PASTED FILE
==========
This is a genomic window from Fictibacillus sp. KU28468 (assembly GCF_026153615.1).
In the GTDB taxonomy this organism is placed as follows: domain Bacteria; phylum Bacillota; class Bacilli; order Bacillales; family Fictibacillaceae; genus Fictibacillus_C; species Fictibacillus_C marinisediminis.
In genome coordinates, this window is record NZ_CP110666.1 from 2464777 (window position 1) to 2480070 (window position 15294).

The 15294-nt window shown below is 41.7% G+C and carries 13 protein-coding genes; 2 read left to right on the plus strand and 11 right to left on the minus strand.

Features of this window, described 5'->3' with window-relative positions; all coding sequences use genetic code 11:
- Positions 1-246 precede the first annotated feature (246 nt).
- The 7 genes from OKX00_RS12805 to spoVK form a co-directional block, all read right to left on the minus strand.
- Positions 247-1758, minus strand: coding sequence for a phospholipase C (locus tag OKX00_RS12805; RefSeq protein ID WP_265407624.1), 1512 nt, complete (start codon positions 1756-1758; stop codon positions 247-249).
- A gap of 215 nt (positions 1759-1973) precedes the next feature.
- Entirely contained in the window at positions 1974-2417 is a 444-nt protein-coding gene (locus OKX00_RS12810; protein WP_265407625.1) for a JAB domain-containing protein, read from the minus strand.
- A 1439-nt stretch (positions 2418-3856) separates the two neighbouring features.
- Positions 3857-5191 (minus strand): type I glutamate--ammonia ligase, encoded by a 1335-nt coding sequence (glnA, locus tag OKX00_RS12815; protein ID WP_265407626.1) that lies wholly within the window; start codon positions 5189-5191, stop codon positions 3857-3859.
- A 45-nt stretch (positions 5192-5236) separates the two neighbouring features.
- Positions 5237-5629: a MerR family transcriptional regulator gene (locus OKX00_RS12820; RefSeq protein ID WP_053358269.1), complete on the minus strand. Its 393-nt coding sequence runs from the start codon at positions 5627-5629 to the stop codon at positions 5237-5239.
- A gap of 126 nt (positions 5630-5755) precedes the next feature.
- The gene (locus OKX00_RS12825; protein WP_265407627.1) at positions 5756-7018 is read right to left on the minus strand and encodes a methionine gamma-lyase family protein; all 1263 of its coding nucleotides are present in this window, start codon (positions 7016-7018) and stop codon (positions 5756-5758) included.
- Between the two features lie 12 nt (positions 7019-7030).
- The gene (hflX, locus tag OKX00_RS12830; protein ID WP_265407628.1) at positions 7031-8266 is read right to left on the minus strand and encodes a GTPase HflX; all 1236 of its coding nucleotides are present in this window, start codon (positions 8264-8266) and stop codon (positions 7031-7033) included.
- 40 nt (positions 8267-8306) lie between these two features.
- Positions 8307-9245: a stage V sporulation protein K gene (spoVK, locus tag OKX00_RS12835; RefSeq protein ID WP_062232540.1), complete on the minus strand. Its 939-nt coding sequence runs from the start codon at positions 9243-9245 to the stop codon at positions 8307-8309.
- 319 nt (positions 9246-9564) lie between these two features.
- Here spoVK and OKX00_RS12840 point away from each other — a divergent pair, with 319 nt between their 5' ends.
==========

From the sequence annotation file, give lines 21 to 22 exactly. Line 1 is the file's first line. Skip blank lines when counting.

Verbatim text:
- 319 nt (positions 9246-9564) lie between these two features.
- Here spoVK and OKX00_RS12840 point away from each other — a divergent pair, with 319 nt between their 5' ends.